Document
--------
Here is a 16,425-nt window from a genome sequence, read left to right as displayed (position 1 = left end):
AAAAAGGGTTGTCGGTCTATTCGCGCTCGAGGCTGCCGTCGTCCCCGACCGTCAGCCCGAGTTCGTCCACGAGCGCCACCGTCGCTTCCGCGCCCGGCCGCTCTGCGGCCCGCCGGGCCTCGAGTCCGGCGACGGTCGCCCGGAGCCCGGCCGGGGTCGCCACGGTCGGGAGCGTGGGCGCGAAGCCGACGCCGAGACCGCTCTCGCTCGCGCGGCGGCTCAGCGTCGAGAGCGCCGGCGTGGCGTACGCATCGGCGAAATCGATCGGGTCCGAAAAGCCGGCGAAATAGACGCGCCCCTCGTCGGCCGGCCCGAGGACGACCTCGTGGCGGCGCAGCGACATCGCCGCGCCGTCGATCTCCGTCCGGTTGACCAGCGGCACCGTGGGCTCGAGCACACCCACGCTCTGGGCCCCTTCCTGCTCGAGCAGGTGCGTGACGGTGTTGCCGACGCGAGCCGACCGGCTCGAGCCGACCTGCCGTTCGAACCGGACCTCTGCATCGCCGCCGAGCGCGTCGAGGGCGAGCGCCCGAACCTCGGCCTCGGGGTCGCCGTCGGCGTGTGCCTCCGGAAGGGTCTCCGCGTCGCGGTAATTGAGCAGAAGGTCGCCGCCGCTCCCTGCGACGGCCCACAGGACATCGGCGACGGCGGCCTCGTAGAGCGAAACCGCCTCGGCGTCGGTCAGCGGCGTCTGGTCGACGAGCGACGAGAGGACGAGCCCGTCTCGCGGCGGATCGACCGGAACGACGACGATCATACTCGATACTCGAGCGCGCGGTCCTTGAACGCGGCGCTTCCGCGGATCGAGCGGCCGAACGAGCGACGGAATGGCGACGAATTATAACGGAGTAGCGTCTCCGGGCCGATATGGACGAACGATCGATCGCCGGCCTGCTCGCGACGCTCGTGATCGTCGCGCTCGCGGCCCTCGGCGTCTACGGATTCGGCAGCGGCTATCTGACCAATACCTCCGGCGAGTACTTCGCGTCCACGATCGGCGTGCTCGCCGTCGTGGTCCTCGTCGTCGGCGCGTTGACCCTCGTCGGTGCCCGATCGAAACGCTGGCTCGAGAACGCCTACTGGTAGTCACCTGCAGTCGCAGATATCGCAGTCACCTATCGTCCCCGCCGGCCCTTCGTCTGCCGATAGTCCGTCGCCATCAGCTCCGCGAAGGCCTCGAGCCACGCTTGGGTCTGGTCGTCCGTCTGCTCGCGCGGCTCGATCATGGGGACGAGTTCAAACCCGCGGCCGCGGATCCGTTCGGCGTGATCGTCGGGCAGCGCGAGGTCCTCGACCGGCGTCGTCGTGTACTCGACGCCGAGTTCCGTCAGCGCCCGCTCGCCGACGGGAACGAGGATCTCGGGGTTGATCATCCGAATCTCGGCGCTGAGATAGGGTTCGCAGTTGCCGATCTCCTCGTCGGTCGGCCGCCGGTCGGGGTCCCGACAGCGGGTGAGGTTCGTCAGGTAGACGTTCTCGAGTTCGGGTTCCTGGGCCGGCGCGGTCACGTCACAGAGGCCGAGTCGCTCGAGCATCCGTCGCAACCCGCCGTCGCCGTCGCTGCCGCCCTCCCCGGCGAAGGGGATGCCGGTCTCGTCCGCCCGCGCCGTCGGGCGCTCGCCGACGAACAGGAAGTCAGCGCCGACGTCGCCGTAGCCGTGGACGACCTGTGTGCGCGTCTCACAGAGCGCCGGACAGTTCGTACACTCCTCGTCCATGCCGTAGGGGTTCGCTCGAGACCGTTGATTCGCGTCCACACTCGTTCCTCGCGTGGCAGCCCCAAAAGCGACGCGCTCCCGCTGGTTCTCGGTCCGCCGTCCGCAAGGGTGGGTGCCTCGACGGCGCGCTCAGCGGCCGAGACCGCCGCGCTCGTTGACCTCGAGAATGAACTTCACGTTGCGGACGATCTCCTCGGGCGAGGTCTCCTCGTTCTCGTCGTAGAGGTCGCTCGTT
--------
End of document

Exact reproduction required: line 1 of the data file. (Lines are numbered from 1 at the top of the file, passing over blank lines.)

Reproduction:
Here is a 16,425-nt window from a genome sequence, read left to right as displayed (position 1 = left end):